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Route \windows\system32\route.exe

Manipulate the TCP/IP routing table for the local computer.

To Open

Command Prompt route

Usage

route [-f] [-p] [command] [destination] [gateway]
    [mask 
                        netmask] [metric metric] [if interface]

Description

Routing tables provide information necessary to connect to other computers on a network or the Internet. Route accepts the following options:


command

Specifies one of four commands:


print

Prints a route (similar to netstat -r). The route print command is useful if you are having a problem (e.g., “Host Unreachable” or “Request timed out”) with the routes on your computer, since it will display all the different fields in the active route (see the example).


add

Adds a route to the routing table; used until the computer is shut down (unless the -p option is specified).


delete

Deletes a route from the routing table.


change

Modifies an existing route in the routing table.


destination

The remote computer that is reachable via gateway.


-f

Frees (clears) the routing tables of all gateway entries. If this is used in conjunction with one of the commands listed above, the tables are cleared prior to running the command.


-p

When used with the add command, -p makes a route persistent across boots of the system. If you don’t specify -p, any route you add will be valid only until the computer is restarted. The -p option has no effect on other commands, as they’re all persistent.


gateway

The gateway computer to be used for traffic going to destination. It is possible to use a hostname for the gateway, but it is safer to use an IP address, as a hostname may resolve to multiple IP addresses. For example, you might type the following:

route add 0.0.0.0 10.0.0.200


mask netmask

Specifies the subnet mask for a destination. If not specified, a mask of 255.255.255.255 is used (i.e., a “host route” to a single host, not a network).


metric metric

Specifies the metric or “hop count” for this route. The metric indicates which route is preferred when multiple routes to a destination exist and signifies the number of hops or gateways between the local computer and the gateway. The route with the lowest metric is used unless it is unavailable, in which case the route with the next lowest metric takes over.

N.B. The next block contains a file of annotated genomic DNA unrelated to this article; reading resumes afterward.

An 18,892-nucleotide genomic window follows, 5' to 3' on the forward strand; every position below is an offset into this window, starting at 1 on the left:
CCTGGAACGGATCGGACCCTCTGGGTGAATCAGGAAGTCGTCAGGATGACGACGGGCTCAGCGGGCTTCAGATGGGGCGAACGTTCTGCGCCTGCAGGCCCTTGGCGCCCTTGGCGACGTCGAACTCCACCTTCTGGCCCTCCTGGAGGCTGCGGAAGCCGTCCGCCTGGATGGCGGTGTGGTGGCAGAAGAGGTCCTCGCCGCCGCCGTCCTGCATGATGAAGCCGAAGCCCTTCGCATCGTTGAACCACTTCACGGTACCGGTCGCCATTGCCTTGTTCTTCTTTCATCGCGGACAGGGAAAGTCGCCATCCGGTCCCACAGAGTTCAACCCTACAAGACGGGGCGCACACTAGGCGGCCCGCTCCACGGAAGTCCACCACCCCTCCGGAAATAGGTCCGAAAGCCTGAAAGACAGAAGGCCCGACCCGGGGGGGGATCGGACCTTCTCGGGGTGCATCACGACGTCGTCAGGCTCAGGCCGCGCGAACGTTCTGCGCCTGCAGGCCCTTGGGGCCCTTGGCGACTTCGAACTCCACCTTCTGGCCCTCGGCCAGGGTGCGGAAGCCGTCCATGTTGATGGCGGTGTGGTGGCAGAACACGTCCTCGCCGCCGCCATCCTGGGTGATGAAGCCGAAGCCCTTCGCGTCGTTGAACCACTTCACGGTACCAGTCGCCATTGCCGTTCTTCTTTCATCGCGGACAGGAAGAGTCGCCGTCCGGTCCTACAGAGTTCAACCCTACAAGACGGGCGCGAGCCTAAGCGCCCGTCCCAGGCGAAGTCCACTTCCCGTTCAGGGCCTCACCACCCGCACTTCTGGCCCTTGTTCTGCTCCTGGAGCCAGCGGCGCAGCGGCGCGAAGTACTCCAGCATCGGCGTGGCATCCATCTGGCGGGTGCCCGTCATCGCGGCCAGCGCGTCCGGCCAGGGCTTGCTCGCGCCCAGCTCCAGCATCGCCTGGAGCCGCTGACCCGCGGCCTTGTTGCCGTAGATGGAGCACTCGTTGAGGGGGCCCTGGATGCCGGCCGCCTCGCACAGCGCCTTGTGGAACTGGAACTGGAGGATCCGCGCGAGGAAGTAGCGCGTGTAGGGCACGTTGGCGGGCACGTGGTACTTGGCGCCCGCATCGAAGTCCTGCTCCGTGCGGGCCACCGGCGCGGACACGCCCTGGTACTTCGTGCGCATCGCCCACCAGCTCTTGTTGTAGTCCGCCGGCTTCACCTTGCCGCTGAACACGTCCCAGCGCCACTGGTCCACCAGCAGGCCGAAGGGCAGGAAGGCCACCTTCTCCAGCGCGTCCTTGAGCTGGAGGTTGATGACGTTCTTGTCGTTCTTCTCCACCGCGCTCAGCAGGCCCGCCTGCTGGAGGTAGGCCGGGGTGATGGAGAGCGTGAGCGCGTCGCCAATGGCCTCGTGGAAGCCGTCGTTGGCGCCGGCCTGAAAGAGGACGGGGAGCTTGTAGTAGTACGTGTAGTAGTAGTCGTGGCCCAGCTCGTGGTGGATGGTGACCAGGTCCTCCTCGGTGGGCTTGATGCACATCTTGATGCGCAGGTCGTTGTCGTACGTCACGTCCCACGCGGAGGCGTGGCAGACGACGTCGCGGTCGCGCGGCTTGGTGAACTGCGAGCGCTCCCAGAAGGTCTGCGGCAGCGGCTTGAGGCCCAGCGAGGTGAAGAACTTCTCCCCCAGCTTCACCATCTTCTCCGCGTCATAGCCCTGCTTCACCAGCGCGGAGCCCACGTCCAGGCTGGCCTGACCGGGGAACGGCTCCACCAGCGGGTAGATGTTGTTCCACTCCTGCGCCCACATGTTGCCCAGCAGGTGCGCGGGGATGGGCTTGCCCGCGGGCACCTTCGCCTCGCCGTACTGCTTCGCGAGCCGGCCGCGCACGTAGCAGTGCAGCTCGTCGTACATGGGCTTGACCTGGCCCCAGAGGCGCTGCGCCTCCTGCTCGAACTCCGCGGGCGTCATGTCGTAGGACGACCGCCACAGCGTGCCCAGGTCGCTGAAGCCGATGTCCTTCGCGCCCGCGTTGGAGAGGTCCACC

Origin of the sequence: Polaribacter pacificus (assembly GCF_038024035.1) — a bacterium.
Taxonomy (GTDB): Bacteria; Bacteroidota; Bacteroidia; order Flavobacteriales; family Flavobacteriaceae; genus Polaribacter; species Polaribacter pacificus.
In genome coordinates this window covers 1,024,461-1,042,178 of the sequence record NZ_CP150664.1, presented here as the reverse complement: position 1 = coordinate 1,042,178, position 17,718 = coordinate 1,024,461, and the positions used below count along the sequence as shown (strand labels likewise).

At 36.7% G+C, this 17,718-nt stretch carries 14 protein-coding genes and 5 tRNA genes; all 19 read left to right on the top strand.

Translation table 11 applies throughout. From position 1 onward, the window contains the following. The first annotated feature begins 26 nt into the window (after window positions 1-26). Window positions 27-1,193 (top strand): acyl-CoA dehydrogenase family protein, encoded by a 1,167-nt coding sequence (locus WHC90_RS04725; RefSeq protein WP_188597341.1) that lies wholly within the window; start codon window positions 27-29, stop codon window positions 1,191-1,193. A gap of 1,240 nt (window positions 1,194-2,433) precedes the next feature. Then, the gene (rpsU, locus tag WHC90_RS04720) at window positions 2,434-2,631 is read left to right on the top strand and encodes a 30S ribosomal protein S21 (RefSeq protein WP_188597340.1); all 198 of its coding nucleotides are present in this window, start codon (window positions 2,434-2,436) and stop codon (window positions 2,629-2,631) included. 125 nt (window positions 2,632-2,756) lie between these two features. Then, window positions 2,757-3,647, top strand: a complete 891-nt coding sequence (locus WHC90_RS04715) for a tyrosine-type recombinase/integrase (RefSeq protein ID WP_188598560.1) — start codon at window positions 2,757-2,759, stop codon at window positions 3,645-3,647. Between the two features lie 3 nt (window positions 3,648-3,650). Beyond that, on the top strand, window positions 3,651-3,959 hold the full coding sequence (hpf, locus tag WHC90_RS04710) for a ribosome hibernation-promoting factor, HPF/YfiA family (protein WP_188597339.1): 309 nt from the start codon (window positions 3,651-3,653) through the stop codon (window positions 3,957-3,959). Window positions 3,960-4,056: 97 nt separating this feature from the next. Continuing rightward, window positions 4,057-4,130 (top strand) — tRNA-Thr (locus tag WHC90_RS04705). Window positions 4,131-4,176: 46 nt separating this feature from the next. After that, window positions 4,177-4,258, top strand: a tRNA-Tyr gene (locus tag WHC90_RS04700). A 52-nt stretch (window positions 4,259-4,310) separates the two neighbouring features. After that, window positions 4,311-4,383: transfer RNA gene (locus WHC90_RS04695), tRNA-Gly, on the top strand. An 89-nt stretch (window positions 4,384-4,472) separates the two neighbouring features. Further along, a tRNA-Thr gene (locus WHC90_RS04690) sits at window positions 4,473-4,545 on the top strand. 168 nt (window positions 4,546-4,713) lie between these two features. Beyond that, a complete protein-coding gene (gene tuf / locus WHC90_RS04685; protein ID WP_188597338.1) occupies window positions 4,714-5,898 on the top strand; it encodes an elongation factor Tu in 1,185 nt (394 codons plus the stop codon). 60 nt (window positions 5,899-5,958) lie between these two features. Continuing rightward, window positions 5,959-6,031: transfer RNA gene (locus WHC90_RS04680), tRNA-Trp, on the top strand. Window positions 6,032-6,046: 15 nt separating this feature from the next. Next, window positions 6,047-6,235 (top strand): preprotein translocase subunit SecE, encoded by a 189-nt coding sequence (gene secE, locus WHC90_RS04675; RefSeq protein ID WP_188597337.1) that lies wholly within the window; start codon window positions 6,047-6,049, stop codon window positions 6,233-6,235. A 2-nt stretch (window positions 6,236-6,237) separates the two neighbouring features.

if interface

Specifies the interface number for the specified route.

If you type route print at the command prompt, you’ll get something that looks like this:

Active Routes:
 Network Address Netmask Gateway Address Interface Metric
 0.0.0.0 0.0.0.0 172.16.80.5 172.16.80.150 1
 127.0.0.0 255.0.0.0 127.0.0.1 127.0.0.1 1
 172.16.80.10 255.255.255.0 172.16.80.150 172.16.80.150 1
 172.16.80.150 255.255.255.255 127.0.0.1 127.0.0.1 1
 172.16.80.200 255.255.255.255 172.16.80.150 172.16.80.150 1
 224.0.0.0 224.0.0.0 172.16.80.150 172.16.80.150 1
 255.255.255.255 255.255.255.255 172.16.80.150 0.0.0.0 1

The fields in this printout are as follows:


Gateway Address

The IP address of the gateway for the route. The gateway will know what to do with traffic for the specified network address.


Interface

The IP address of the network interface that the route will use when leaving the local computer.


Metric

The hop count or number of gateways between the local computer and the gateway.


Netmask

The mask to be applied to the network address. If all ones (255.255.255.255), the route is a host route and refers to a single machine, not a network.


Network Address

Any network matched by this address should use this route. The default route is all zeros and is used if no other route is found.

Notes

If the command is print or delete, wildcards may be used for the destination and gateway or the gateway argument may be omitted.

See Also

“Tracert”

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